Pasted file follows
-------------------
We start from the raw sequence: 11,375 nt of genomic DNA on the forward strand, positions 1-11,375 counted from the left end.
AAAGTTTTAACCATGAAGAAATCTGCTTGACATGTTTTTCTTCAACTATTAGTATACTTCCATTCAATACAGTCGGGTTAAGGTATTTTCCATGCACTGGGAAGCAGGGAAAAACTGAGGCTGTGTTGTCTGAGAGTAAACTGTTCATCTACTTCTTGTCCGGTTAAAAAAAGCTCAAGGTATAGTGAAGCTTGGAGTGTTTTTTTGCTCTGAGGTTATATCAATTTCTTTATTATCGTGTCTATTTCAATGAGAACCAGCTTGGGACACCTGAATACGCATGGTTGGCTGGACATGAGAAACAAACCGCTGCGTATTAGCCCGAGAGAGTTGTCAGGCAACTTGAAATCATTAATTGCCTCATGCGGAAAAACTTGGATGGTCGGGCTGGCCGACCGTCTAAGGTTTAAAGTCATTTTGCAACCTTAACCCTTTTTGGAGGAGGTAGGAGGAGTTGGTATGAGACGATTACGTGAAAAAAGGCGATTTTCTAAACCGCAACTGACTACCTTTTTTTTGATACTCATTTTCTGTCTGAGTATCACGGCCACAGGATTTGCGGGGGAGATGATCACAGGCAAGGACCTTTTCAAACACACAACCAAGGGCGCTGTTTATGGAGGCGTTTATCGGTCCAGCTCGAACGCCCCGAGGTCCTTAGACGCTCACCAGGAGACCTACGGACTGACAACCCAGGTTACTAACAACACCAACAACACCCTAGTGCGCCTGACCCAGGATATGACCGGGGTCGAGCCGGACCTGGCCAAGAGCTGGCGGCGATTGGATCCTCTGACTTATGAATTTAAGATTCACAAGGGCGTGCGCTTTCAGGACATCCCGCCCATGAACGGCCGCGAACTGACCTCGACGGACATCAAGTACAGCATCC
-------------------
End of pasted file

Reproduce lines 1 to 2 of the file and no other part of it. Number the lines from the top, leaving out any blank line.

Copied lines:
We start from the raw sequence: 11,375 nt of genomic DNA on the forward strand, positions 1-11,375 counted from the left end.
AAAGTTTTAACCATGAAGAAATCTGCTTGACATGTTTTTCTTCAACTATTAGTATACTTCCATTCAATACAGTCGGGTTAAGGTATTTTCCATGCACTGGGAAGCAGGGAAAAACTGAGGCTGTGTTGTCTGAGAGTAAACTGTTCATCTACTTCTTGTCCGGTTAAAAAAAGCTCAAGGTATAGTGAAGCTTGGAGTGTTTTTTTGCTCTGAGGTTATATCAATTTCTTTATTATCGTGTCTATTTCAATGAGAACCAGCTTGGGACACCTGAATACGCATGGTTGGCTGGACATGAGAAACAAACCGCTGCGTATTAGCCCGAGAGAGTTGTCAGGCAACTTGAAATCATTAATTGCCTCATGCGGAAAAACTTGGATGGTCGGGCTGGCCGACCGTCTAAGGTTTAAAGTCATTTTGCAACCTTAACCCTTTTTGGAGGAGGTAGGAGGAGTTGGTATGAGACGATTACGTGAAAAAAGGCGATTTTCTAAACCGCAACTGACTACCTTTTTTTTGATACTCATTTTCTGTCTGAGTATCACGGCCACAGGATTTGCGGGGGAGATGATCACAGGCAAGGACCTTTTCAAACACACAACCAAGGGCGCTGTTTATGGAGGCGTTTATCGGTCCAGCTCGAACGCCCCGAGGTCCTTAGACGCTCACCAGGAGACCTACGGACTGACAACCCAGGTTACTAACAACACCAACAACACCCTAGTGCGCCTGACCCAGGATATGACCGGGGTCGAGCCGGACCTGGCCAAGAGCTGGCGGCGATTGGATCCTCTGACTTATGAATTTAAGATTCACAAGGGCGTGCGCTTTCAGGACATCCCGCCCATGAACGGCCGCGAACTGACCTCGACGGACATCAAGTACAGCATCC